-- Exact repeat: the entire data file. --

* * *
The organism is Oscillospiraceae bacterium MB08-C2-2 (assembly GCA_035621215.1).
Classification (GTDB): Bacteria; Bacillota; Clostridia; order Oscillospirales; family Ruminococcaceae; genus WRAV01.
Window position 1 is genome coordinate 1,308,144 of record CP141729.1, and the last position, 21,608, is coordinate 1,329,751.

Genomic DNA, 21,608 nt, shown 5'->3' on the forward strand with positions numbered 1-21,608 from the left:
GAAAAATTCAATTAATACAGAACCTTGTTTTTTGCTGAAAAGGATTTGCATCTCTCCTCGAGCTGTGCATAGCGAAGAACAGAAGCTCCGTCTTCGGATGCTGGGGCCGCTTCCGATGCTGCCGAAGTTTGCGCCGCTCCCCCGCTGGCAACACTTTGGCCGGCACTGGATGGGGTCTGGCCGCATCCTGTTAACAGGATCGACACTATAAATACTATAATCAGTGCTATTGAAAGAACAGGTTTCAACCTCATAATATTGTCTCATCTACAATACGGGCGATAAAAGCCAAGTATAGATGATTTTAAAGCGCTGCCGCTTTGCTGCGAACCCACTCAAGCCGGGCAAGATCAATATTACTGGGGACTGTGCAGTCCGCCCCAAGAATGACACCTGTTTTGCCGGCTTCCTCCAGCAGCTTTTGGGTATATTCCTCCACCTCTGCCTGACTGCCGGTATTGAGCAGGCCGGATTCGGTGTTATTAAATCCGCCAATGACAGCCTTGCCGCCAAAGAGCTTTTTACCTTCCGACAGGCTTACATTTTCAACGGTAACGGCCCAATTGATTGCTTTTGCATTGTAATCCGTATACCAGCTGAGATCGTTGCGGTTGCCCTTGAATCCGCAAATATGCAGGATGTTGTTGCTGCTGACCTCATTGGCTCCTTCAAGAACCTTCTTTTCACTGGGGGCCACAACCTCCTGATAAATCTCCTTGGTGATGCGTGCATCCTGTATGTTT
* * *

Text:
The organism is Oscillospiraceae bacterium MB08-C2-2 (assembly GCA_035621215.1).
Classification (GTDB): Bacteria; Bacillota; Clostridia; order Oscillospirales; family Ruminococcaceae; genus WRAV01.
Window position 1 is genome coordinate 1,308,144 of record CP141729.1, and the last position, 21,608, is coordinate 1,329,751.

Genomic DNA, 21,608 nt, shown 5'->3' on the forward strand with positions numbered 1-21,608 from the left:
GAAAAATTCAATTAATACAGAACCTTGTTTTTTGCTGAAAAGGATTTGCATCTCTCCTCGAGCTGTGCATAGCGAAGAACAGAAGCTCCGTCTTCGGATGCTGGGGCCGCTTCCGATGCTGCCGAAGTTTGCGCCGCTCCCCCGCTGGCAACACTTTGGCCGGCACTGGATGGGGTCTGGCCGCATCCTGTTAACAGGATCGACACTATAAATACTATAATCAGTGCTATTGAAAGAACAGGTTTCAACCTCATAATATTGTCTCATCTACAATACGGGCGATAAAAGCCAAGTATAGATGATTTTAAAGCGCTGCCGCTTTGCTGCGAACCCACTCAAGCCGGGCAAGATCAATATTACTGGGGACTGTGCAGTCCGCCCCAAGAATGACACCTGTTTTGCCGGCTTCCTCCAGCAGCTTTTGGGTATATTCCTCCACCTCTGCCTGACTGCCGGTATTGAGCAGGCCGGATTCGGTGTTATTAAATCCGCCAATGACAGCCTTGCCGCCAAAGAGCTTTTTACCTTCCGACAGGCTTACATTTTCAACGGTAACGGCCCAATTGATTGCTTTTGCATTGTAATCCGTATACCAGCTGAGATCGTTGCGGTTGCCCTTGAATCCGCAAATATGCAGGATGTTGTTGCTGCTGACCTCATTGGCTCCTTCAAGAACCTTCTTTTCACTGGGGGCCACAACCTCCTGATAAATCTCCTTGGTGATGCGTGCATCCTGTATGTTT